At long, long last, my turn came! Why I – Lemon-Ted – had to wait so long, you’ll have to ask my man. I mean, how many of his other bear friends, who had already had their turn, are authors like me? And, with a following of loyal and supportive readers. To say that I was getting a little hot under the armpits (as a bear, naturally, I don’t wear clothes!) is an understatement. But, finally, it was my turn to sit in the window and watch over the local street. A proud moment. So, I sat. I watched. I waited. And, nothing! Well, for the first hour anyway. Then, the activity built. Lady with two dogs went past and, a little later, went back again. I waved and I smiled on both occasions. No response whatsoever. A car went past slowly (because of the potholes and local parking) with the people looking my way and, a little later, went back again. I waved and I smiled on both occasions. No response whatsoever. A man with a dog went past and, a little later, went back again. I waved and I smiled on both occasions. No response whatsoever. More cars went past slowly and, a little later, went back again; more people walked by and, a little later, went back again. I waved and I smiled each and every time. No response whatsoever.
So, what was the purpose of me sitting here? He had told me that my role to sit in the window was to bring a smile to peoples’ faces as they went by, to bring cheer to people in these difficult times. This was a task that I, of all people, was always meant to carry out, he had said. And, yet, in almost a whole morning, I had not achieved a single response. Not a wave, nor a smile. I told him that it was a waste of time and asked him to put me back to where I could doze to eat my honey and marmalade (without ginger, of course!). He told me to be patient. To persevere. So, I did. For what seemed a long time as people and cars went by. I even did headstands to try to attract attention (not a pretty sight as the only way I could do one was to have my bottom resting on the window)! But, no response whatsoever to any wave or smile. I was getting dispirited. It was only his promise of an extra jar of honey that kept me there.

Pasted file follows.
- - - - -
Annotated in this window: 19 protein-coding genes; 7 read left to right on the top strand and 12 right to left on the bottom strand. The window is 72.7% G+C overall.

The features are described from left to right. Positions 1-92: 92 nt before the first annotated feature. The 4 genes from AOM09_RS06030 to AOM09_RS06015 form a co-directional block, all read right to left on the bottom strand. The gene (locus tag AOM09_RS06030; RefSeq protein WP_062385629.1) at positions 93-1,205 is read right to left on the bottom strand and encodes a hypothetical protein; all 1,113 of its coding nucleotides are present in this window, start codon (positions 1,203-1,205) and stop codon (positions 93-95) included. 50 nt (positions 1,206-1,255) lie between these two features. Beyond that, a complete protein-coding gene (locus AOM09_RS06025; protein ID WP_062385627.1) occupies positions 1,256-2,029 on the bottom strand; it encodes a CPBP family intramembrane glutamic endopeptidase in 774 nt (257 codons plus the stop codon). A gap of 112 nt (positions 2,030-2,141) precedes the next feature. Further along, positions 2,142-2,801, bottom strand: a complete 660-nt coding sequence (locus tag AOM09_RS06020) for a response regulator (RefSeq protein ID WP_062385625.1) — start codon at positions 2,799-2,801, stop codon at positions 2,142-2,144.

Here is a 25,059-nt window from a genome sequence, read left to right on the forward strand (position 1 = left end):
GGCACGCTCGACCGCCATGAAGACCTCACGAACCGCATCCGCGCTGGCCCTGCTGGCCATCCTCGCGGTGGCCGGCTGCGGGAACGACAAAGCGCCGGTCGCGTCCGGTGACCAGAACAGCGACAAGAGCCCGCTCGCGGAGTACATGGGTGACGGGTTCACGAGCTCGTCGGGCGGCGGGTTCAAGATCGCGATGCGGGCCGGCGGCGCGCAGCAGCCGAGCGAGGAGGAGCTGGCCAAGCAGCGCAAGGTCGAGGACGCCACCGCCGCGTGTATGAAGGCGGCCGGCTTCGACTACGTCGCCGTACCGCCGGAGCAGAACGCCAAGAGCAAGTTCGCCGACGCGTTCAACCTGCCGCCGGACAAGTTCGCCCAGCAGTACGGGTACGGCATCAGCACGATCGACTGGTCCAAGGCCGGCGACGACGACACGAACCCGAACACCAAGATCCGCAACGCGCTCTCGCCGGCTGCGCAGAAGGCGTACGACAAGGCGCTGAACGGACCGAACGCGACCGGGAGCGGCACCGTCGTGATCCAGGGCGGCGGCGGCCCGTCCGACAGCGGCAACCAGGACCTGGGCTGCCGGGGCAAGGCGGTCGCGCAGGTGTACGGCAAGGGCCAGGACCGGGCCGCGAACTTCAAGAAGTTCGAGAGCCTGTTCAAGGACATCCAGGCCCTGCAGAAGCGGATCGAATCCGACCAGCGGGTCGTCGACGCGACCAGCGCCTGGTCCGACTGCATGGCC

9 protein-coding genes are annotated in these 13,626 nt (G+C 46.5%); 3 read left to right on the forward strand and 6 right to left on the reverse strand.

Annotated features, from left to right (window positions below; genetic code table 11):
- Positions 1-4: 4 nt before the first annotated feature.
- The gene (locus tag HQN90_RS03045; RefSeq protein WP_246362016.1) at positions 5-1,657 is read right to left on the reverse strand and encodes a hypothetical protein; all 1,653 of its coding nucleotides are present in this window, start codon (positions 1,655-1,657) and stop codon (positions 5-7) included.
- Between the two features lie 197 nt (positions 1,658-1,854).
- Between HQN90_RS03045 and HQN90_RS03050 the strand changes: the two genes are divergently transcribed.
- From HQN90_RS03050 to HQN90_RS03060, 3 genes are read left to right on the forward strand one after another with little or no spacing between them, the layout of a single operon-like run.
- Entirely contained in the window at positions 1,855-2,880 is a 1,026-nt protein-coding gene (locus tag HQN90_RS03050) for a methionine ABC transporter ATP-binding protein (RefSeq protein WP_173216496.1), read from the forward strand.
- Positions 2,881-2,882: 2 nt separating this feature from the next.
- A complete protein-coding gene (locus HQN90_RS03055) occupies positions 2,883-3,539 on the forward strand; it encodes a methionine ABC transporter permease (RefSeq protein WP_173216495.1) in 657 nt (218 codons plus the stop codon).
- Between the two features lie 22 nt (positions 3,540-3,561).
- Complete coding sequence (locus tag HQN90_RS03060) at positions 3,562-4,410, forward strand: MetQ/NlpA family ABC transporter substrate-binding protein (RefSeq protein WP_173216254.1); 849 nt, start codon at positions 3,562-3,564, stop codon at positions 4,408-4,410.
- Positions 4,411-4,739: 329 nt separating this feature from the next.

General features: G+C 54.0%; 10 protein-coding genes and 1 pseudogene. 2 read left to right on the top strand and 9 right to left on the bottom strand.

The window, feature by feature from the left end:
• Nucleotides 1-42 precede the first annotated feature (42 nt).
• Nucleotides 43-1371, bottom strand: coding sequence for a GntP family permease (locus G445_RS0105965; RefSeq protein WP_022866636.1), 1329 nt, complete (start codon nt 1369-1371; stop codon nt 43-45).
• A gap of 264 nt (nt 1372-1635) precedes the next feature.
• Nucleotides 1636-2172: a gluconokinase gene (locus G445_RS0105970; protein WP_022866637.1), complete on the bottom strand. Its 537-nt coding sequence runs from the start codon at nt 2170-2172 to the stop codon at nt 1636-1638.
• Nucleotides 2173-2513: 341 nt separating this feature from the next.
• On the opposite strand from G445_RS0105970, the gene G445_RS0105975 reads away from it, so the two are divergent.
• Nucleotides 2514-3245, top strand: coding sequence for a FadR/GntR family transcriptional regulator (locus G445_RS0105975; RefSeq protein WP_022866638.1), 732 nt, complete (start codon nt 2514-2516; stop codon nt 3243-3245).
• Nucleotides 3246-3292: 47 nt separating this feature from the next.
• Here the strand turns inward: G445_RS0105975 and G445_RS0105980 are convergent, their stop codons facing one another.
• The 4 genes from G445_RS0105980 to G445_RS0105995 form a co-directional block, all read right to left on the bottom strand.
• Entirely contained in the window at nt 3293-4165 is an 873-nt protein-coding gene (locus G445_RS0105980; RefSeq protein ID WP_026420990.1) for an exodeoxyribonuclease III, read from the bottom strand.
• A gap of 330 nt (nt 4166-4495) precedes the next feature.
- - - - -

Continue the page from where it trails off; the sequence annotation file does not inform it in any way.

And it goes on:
Then, a couple went by with a young child walking between them, holding hands. The little one was not very happy and was a bit grizzly. I waved and I smiled as I had done all day so far, but expected no response. The lady pointed me out to the little one. Who turned and looked up at me, with tear-filled eyes. Suddenly, the little face broke into the broadest of smiles. Arms were held out towards me. Hands clapped together in excitement. Little legs jumped up and down. Squeals of joy came bursting out. The older people also smiled, hugged the little one and, embarrassingly, gave me a little clap. And, then, they were gone. I felt a warm glow all over. I pondered. So, this was what it was all about, this sitting in the window? Not about me and however important I consider myself to be, but just to bring a little happiness to someone in these difficult times. Trying to make a difference where one can and accept that not everybody can be helped in the same way. Given that the latest buzzword phrase is ‘the new normal’, my ponderings led me to wonder whether our ‘new normal’ might be to try, each day, to make just one other person smile? Even with a mask on, a smile radiates out through the eyes! What are the words of that song that my man tries to ‘sing’ (the quotes are deliberate!)?
“When you’re smiling. When you’re smiling. The whole world, it smiles with you.
When you’re laughin’. When you’re laughin’. Well, the sun comes shinin’ through.”
It just might help us to cope with these difficult times. Worth giving it a try?
Take care. Stay safe. And…, keep smiling!
From your friend.
Why, hi, folks! It’s Lemon-Ted here again with another snapshot of life here to share with you. (29th April 2020)